Log On/Register  

855.838.5028

Agile Business Analysis

Duration: 3 Days
Course Price: $2,650

In today’s competitive world of new product development, organizations are realizing that the old sequential approach to developing new products simply won’t get the job done. In this Agile business analysis training course, you will leverage the most productive and advanced Agile methodologies to drive product development with increased speed and flexibility.

You Will Learn How To

  • Harness the experience of senior personnel to become a better Agile business analyst
  • Establish the Product Owner role in Scrum teams
  • Create a Business Value Model to better understand requirements
  • Quantify cost/benefit analysis to create a rational build order
  • Create a Release Train using Minimal Marketable Features (MMFs)

In today’s competitive world of new product development, organizations are realizing that the old sequential approach to developing new products simply won’t get the job done. In this Agile business analysis training course, you will leverage the most productive and advanced Agile methodologies to drive product development with increased speed and flexibility.

You Will Learn How To

  • Harness the experience of senior personnel to become a better Agile business analyst
  • Establish the Product Owner role in Scrum teams
  • Create a Business Value Model to better understand requirements
  • Quantify cost/benefit analysis to create a rational build order
  • Create a Release Train using Minimal Marketable Features (MMFs)

Business Analysis knowledge at the level of: Course 211, Business Analysis Introduction: Defining Successful Projects, or Course 918, Agile Fundamentals: Scrum, Kanban, Lean & XP

Agile and Scrum for the Business Analyst: Overview

  • Analyzing Agile values and principles
  • Identifying Scrum roles
  • Determining Scrum ceremonies
  • Assessing Scrum artifacts

Introducing the Role of the Product Owner in Scrum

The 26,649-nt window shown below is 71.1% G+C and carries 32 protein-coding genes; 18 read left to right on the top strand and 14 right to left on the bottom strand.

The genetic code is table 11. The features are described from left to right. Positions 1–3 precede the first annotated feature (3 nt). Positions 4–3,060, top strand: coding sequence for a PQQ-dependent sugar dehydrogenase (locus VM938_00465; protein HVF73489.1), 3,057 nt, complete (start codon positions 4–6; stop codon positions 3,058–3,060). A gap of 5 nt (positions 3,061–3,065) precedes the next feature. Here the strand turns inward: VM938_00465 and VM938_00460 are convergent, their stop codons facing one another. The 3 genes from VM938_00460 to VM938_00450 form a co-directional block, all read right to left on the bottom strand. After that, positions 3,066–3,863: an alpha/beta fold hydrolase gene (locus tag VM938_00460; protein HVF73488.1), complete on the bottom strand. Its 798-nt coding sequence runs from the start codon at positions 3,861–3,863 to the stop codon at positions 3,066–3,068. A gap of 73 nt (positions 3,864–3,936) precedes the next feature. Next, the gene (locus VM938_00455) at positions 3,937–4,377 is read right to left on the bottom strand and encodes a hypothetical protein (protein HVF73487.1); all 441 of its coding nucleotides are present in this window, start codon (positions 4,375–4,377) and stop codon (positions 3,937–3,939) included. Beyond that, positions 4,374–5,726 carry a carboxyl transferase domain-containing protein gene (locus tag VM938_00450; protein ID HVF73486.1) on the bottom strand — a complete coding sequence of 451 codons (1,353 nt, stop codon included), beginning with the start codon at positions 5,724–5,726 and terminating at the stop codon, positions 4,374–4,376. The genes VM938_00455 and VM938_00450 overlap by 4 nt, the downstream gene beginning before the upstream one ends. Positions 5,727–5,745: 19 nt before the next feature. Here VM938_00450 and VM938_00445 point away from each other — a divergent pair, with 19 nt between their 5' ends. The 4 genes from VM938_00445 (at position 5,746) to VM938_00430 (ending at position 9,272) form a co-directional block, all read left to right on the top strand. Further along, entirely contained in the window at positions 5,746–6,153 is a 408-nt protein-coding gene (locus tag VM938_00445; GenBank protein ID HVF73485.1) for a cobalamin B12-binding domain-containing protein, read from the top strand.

Dissecting the responsibilities of the Product Owner

  • Working with Returns on Investments (ROI) and Total Cost of Ownership (TCO)
  • Managing the Product Backlog
  • Evaluating value in order to determine the release schedule

Establishing Sprint focus

  • Separating the Product Backlog from Sprint Backlog
  • Prioritizing Product Backlog Items (PBI)
  • Aborting the Sprint
  • Managing cadence within the Sprint
  • Driving a consensus for "Definition of Done"

Shaping the View of the Product Owner for a Specific Effort

Developing teams

  • Collaborating with a single team
  • Scaling to a multi-team environment

Identifying stakeholders

  • Recognizing stakeholders as customers
  • Managing the expectations of stakeholders

Analyzing the Business Value Model

Comparing stakeholders

  • Distinguishing customers from other stakeholders
  • Choosing the appropriate value
  • Differentiating between stakeholder engagement and stakeholder management

Adhering to the Agile Process

  • Chartering the project
  • Facilitating release planning meetings
  • Eliciting and analyzing requirements
  • Enabling requirements clarification
  • Specifying Stories by example

Determining the Build Order

Increasing value with new techniques

  • Contrasting PBI build order with "critical path"
  • Comparing with GANTT and PERT charts

Synthesizing the PBI hierarchy

  • Categorizing each item as a Story, Epic or Minimal Marketable Feature (MMF)
  • Decomposing MMFs into Stories and Epics
  • Gauging the build order volatility

Building the Release Train

Analyzing cost

  • Quantifying the cost/benefit analysis at the Epic level
  • Applying Agile Earned Value Management (EVM)

Managing expectations with Minimal Market Features

  • Creating the precedence graph
  • Counting architectural elements as costs
  • Dealing with Technical Debt
  • Growing business value with MMFs

Reporting Project Status

Communicating with stakeholders

  • Implementing information radiators
  • Delivering value
  • Projecting team build rate

Facilitating ceremonies

  • Illustrating burndowns and estimates
  • Managing Scrum project planning, tracking and rates of execution (velocity)

Driving Organizational Change with Agile Business Analysis Methodologies

Applying continuous improvement

  • Synchronizing multiple teams
  • Evolving the Definition of Done
  • Reducing documents to be "barely sufficient"

Involving external resources

  • Creating Communities of Practice
  • Empowering the Project Management Office (PMO) as a change agency
Learn More
Please type the letters below so we know you are not a robot (upper or lower case):